Prime Minister Andrew Holness has announced that Jamaica’s entertainment sector will be reopening come July 1.
Holness made the announcement while speaking in the House of Representatives on Tuesday (June 22) where he outlined the protocols that should be observed for the reopening of the sector.
To commemorate the reopening of the sector and provide an example as to how events should be staged going forward, Holness revealed that the government would be organizing a reggae day concert.
“Madam Speaker, to signal the reopening of the entertainment sector as well as to demonstrate how a large event could be hosted with proper protocols, the government will be organising a concert on July 1, 2021 at the Port Royal cruise terminal,” Holness told the house.
“This will be a fitting way to recognise and celebrate International Reggae day. Further details will be announced by Minister Grange,” Holness added.
According to Holness, going forward events would be categorised into small, less than 100 persons , and large events, with each category of event having its own operating protocols.
Holness shared that the new protocols mean that small events being held indoors must not exceed 60 per cent of the capacity of the venue, while public sector events will be limited to 50 people.
For large events, which are defined as having more than 100 people, Holness shared that organisers will be required to make an application to the Ministry of Entertainment and Culture and the Officeof Disaster Preparedness; with the PM adding that the government would allow some events to be held at its venues for free.
“Organisers of small events will be allowed to make application permits as they would normally through their local authorities, and we we’ll work with them to ensure that the protocols are in place for a safe event. The municipal corporation have agreed to reduce the cost of applying for permits and licences by 50%,” Holness said.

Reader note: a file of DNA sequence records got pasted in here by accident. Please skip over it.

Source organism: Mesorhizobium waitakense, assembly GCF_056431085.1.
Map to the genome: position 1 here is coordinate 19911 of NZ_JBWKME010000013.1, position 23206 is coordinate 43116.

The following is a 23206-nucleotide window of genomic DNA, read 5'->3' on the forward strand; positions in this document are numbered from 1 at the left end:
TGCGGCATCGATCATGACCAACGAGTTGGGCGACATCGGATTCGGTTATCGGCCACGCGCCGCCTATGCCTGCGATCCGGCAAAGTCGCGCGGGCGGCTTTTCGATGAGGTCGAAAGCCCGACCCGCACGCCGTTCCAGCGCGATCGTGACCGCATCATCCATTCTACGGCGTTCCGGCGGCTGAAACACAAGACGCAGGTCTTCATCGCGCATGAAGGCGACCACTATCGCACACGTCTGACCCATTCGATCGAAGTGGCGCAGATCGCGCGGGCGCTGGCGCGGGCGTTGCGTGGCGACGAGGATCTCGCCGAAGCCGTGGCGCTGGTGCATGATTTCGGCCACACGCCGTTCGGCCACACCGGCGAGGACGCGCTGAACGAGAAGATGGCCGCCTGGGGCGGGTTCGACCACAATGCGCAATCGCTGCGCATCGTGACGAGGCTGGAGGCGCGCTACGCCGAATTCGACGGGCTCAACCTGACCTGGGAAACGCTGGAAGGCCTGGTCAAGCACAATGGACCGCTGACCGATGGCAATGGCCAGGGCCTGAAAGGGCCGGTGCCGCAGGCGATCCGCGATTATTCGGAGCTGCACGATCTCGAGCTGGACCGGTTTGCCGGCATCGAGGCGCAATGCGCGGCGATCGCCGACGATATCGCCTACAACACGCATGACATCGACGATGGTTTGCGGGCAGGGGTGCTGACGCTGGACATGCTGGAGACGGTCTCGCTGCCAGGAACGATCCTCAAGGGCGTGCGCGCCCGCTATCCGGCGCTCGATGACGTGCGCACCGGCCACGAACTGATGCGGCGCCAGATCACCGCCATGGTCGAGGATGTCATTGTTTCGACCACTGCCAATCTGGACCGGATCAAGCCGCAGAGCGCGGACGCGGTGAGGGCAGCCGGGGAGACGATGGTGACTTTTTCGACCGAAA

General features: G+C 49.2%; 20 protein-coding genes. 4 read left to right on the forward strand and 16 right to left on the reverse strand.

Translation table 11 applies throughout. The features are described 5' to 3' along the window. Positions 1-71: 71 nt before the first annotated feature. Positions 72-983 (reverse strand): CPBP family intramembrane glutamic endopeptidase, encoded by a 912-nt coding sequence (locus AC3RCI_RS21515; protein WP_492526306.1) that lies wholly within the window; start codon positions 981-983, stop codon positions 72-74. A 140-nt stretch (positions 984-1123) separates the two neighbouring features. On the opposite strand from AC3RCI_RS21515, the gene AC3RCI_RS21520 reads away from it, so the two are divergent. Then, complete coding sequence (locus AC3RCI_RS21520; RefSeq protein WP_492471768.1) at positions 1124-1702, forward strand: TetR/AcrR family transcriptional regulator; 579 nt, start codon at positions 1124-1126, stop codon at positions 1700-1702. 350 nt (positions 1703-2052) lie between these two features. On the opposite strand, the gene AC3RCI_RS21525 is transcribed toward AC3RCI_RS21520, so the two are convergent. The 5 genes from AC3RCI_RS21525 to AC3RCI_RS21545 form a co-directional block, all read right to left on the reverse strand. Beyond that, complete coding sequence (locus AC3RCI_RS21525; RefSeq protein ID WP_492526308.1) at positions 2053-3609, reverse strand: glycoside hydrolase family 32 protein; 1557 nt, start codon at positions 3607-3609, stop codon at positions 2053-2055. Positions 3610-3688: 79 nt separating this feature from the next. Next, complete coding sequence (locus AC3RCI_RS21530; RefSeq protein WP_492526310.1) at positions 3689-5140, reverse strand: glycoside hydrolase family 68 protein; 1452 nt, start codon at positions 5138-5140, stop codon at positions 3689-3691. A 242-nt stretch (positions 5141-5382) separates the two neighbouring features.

“Madam Speaker, in order to provide support to the sector in restarting, we are prepared to offer certain government owned venues to the organisers of large events rent free. So this is our contribution, “Holness added.
As for patrons attending these events, Holness said that at this time while the government won’t be requiring proof of an individual’s vaccination status, though it would greatly reduce the risk, he noted that some promoter’s could make vaccination a requirement.
“Madam Speaker, while such protocols would definitely reduce the risk, the shortage of vaccines and the cost associated with testing could result in a significant burden on the industry at this time. Let me hasten to add, however, that if private event holders wish to include such requirements to market their events, they are free to do so,” said Holness.
“ Already we have persons saying I want to put on an event and it is only persons who are vaccinated: you can’t get into this event unless show your vaccination card, versus others saying already they want to put on an event and you have to test three days before, we are happy for that and we would want more persons to do it. But in terms of putting it in the orders we have not done so, “ added Holness.